Empowering businesses with intelligent, digital solutions can enable them to optimise water consumption and save big on operational costs. From upgrading pumps to allow for real-time, remote monitoring to boost water efficiency to implementing cutting-edge technology to enable onsite water treatment and reuse, technological upgrades can make a significant splash in smartening the way we manage our water supplies.

Global dairy company Arla Foods, for instance, recently appointed Grundfos to identify, report and achieve energy reductions across Arla Foods’ 60 global dairy sites, helping to enhance core systems by replacing pumping systems with high efficiency systems with state-of-the-art motors, pumps and controls. Grundfos has assessed two thirds of Arla Foods’ sites and have identified annual savings of seven gigawatt-hours, with total expected savings around 10 gigawatt-hours. As businesses such as Arla are beginning to recognise, when it comes to saving water with smart solutions, the sky is the limit.

Beyond businesses, communities worldwide which need support to meet their water needs, which is why Grundfos has worked with partners around the globe to deliver life-changing water solutions. In Cambodia, Grundfos teamed up with a water supply company that was responsible for supplying drinking water to the city of Doun Kaev and nearby communities. Takéo Safe Water Supply installed Grundfos’ proven technology, demand-driven distribution (DDD), including high-efficiency pumps for water distribution, to boost efficiencies and deliver clean water, 24 hours a day, to surrounding communities. The technology has not only optimised access to water but led to 15% in energy and water savings. Helping isolated communities take control of their water systems is a key part of improving water resilience for the world.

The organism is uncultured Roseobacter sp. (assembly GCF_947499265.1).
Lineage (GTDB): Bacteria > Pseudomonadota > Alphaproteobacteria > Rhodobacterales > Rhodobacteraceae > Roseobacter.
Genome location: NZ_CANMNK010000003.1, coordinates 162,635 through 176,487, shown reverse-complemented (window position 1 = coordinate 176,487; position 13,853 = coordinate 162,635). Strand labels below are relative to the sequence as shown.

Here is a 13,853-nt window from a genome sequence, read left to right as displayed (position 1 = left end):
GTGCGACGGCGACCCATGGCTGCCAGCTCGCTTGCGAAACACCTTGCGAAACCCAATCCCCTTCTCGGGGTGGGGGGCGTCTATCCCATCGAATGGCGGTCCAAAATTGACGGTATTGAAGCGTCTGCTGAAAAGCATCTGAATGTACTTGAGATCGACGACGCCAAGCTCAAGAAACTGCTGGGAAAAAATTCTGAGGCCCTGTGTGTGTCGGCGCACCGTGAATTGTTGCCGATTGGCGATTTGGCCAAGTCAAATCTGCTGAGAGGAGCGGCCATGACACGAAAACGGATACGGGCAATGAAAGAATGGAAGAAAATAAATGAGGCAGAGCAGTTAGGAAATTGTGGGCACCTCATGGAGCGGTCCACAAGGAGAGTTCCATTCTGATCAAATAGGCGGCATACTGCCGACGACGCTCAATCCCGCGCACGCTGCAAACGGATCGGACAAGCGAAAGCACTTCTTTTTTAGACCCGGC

Champion the circular system

Arla’s positive results also underline the importance of optimising water use in our utilities infrastructure. Stakeholders should heed this and work to promote a circular water system in homes and cities.

There is an urgent need to boost efficient water use in urban areas in particular. Globally, an estimated 126 billion m3 of treated, pumped, water is lost each year. With growing populations placing a strain on limited water supplies, it is more important than ever to champion partnerships capable of delivering technologies that enable smarter water management.

One such example of a meaningful partnership making waves is our work with Baseform, a technology leader in online software for water utilities. Harnessing the power of Artificial Intelligence (AI), the strategic partnership equips water utilities with powerful digital services to conserve precious water supplies.

When there is cross-industry collaboration of this sort, ingenious solutions emerge, and the benefits of better water resilience can be enjoyed by all.


From water scarcity to water resilience

There are many steps that consumers, businesses, and governments can take to improve their management of this most precious resource. What this means, of course is that the journey from scarcity scares to resilience and reliability is a long one. But with the right innovations and partnerships, we can provide wider access and higher efficiency, paving the way for a planet that no longer must receive a rallying cry on World Water Day.